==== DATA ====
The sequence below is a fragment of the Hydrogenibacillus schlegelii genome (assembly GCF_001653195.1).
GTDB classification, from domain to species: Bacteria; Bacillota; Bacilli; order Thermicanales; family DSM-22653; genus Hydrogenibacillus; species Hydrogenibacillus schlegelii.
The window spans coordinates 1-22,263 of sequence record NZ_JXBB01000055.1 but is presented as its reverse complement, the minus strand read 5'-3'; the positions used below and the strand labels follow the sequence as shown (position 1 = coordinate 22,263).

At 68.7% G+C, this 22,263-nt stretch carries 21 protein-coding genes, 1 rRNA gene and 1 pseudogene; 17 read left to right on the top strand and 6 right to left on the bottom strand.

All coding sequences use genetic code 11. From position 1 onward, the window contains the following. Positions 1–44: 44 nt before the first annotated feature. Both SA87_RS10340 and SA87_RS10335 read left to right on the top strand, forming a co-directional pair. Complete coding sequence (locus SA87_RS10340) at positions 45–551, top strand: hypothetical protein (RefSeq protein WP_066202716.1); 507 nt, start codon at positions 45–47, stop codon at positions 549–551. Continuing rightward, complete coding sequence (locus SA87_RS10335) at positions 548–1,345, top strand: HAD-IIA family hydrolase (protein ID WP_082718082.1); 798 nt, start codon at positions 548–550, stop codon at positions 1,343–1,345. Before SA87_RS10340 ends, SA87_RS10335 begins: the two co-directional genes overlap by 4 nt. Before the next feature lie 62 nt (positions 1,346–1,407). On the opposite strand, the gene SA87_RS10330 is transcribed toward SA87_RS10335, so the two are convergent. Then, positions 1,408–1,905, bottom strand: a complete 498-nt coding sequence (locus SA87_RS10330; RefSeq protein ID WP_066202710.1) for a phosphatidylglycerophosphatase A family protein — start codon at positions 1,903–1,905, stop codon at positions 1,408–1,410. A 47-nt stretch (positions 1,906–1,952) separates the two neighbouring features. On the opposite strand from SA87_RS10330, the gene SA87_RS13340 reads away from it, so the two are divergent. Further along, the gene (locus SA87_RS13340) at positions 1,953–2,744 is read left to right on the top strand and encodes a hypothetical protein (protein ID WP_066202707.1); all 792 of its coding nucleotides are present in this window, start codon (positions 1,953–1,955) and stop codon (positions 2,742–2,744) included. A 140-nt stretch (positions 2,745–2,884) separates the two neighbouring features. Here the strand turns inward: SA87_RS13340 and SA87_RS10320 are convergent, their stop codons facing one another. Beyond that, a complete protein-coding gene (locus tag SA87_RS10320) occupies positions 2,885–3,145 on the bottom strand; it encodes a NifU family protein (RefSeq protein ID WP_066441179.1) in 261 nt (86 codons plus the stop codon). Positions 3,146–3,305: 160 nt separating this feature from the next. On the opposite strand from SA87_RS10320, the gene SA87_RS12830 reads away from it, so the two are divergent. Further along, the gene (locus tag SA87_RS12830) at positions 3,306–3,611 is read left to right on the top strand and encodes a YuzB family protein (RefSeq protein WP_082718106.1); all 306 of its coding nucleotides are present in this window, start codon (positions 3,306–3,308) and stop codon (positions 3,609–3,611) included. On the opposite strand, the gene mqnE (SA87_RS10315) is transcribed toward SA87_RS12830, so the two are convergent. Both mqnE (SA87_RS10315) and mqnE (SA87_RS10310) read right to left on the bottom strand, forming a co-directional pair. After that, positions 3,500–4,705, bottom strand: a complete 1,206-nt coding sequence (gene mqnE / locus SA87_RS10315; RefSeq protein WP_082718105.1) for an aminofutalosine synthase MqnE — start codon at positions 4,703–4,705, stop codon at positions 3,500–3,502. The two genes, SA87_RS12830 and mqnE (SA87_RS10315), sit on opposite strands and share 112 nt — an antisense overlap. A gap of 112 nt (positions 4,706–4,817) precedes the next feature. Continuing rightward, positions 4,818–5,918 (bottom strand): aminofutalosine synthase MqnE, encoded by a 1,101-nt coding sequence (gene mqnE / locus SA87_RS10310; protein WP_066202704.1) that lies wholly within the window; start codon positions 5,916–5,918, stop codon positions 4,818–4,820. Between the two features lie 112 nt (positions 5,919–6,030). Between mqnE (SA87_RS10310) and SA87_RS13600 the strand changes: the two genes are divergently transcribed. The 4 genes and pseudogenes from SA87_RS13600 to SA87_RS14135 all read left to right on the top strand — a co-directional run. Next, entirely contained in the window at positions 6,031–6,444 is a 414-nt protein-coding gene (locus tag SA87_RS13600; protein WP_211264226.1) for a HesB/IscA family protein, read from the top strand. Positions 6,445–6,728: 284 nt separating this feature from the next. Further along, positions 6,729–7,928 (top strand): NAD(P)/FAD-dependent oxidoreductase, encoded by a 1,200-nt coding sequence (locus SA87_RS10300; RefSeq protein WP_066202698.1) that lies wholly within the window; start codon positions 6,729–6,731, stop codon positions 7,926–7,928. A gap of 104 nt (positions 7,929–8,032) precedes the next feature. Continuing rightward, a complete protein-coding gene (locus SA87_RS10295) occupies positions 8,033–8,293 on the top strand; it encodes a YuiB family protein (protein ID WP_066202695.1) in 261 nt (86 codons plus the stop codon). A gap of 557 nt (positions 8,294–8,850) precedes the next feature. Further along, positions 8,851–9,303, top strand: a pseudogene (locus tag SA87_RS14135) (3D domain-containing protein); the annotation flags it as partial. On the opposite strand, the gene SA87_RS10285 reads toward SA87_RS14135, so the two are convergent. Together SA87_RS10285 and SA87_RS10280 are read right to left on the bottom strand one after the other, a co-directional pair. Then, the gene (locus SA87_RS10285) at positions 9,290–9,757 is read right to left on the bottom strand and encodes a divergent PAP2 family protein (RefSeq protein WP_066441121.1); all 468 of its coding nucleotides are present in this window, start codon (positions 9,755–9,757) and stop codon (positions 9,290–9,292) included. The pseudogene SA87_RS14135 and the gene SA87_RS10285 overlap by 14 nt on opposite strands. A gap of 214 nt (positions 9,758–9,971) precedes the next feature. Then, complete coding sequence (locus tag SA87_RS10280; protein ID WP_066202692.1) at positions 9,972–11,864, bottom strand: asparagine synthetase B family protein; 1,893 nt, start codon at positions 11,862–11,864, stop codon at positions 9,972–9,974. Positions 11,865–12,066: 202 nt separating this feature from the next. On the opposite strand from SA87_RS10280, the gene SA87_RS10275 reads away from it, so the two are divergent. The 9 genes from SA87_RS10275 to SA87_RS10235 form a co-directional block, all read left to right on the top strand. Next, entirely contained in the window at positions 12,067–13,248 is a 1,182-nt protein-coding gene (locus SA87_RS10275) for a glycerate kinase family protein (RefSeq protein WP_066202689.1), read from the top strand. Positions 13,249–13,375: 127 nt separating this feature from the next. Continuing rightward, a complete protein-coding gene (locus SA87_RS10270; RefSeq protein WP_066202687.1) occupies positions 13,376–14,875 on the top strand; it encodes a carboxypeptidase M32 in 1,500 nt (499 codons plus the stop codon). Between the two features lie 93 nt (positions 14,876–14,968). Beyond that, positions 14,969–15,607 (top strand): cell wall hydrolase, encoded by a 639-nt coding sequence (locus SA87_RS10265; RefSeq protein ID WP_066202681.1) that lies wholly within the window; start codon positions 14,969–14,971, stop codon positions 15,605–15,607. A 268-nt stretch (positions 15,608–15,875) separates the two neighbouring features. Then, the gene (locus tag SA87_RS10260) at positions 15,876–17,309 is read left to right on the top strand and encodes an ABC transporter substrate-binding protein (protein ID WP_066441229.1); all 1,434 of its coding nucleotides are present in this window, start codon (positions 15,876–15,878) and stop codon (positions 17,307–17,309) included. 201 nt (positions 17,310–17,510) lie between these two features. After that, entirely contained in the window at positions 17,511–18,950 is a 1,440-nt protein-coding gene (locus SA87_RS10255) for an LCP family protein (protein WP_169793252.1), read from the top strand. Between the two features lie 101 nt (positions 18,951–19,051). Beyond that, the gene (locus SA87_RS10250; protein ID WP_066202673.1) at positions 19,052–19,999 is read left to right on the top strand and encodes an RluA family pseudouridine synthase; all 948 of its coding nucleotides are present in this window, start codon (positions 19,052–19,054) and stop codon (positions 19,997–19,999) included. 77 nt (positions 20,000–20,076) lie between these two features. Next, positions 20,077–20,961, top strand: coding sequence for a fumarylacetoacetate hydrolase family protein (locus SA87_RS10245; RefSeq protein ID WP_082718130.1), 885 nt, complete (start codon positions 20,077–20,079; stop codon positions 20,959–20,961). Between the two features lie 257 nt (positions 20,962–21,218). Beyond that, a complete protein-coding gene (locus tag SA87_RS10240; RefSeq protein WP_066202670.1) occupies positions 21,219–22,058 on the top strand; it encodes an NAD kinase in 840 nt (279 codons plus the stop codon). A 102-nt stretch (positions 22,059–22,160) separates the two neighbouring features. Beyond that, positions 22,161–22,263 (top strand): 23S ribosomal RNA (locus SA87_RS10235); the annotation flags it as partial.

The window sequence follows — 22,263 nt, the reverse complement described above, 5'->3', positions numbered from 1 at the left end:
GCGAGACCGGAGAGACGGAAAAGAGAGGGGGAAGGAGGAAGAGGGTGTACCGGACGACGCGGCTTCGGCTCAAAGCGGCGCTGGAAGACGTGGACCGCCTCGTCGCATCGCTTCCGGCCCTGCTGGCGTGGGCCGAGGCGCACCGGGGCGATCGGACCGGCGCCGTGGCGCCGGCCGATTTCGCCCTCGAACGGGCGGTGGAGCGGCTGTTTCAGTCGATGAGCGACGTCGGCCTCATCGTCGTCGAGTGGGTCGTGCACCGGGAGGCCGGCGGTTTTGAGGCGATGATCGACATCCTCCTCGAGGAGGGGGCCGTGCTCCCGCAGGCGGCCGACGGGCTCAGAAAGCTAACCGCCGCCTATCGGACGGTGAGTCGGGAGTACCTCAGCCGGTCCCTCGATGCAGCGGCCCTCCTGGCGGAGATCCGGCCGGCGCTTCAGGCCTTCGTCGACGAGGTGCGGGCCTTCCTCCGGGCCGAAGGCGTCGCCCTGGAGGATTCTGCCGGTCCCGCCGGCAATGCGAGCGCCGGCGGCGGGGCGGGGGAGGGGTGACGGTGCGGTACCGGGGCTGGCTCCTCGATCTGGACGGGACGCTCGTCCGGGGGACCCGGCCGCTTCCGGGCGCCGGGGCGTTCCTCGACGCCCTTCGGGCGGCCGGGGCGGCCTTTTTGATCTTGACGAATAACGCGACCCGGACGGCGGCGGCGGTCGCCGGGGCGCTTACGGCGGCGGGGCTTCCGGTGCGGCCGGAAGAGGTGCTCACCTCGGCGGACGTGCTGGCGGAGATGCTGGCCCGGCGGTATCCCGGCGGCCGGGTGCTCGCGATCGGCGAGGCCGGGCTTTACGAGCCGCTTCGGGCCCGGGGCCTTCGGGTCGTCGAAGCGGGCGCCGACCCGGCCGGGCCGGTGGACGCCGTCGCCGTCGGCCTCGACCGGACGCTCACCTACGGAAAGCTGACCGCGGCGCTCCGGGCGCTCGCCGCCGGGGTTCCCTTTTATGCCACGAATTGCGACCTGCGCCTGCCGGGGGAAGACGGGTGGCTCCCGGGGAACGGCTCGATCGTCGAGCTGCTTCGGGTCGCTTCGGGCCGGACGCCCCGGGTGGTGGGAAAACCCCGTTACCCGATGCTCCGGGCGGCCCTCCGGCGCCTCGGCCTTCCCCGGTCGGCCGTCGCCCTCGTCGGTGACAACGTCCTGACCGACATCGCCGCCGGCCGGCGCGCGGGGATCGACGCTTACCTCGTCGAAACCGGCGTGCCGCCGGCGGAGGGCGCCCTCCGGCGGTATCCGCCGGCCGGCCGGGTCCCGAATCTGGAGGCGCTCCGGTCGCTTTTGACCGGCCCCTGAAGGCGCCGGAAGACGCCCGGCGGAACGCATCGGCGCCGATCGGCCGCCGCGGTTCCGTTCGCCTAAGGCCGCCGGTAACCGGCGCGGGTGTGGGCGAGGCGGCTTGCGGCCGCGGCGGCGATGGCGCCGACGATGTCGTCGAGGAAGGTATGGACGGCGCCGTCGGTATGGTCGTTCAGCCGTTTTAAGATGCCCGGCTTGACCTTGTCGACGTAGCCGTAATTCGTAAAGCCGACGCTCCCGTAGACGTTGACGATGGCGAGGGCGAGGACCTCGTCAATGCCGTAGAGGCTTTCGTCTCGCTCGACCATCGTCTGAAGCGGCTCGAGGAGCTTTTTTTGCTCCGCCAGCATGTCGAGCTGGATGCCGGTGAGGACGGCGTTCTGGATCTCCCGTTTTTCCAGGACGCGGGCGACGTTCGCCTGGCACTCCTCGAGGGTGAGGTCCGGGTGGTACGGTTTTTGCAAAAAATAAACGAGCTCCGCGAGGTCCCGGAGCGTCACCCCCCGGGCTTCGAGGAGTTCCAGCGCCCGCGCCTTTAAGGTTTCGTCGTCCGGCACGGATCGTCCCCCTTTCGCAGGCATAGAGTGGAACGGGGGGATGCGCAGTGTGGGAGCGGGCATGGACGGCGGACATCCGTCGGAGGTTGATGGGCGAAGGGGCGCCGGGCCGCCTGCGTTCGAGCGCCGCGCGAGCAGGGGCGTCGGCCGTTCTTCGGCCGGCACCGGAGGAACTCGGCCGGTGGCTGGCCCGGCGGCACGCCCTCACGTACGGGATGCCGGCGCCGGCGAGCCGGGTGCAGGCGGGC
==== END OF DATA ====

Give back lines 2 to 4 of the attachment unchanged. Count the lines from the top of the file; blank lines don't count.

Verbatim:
GTDB classification, from domain to species: Bacteria; Bacillota; Bacilli; order Thermicanales; family DSM-22653; genus Hydrogenibacillus; species Hydrogenibacillus schlegelii.
The window spans coordinates 1-22,263 of sequence record NZ_JXBB01000055.1 but is presented as its reverse complement, the minus strand read 5'-3'; the positions used below and the strand labels follow the sequence as shown (position 1 = coordinate 22,263).

At 68.7% G+C, this 22,263-nt stretch carries 21 protein-coding genes, 1 rRNA gene and 1 pseudogene; 17 read left to right on the top strand and 6 right to left on the bottom strand.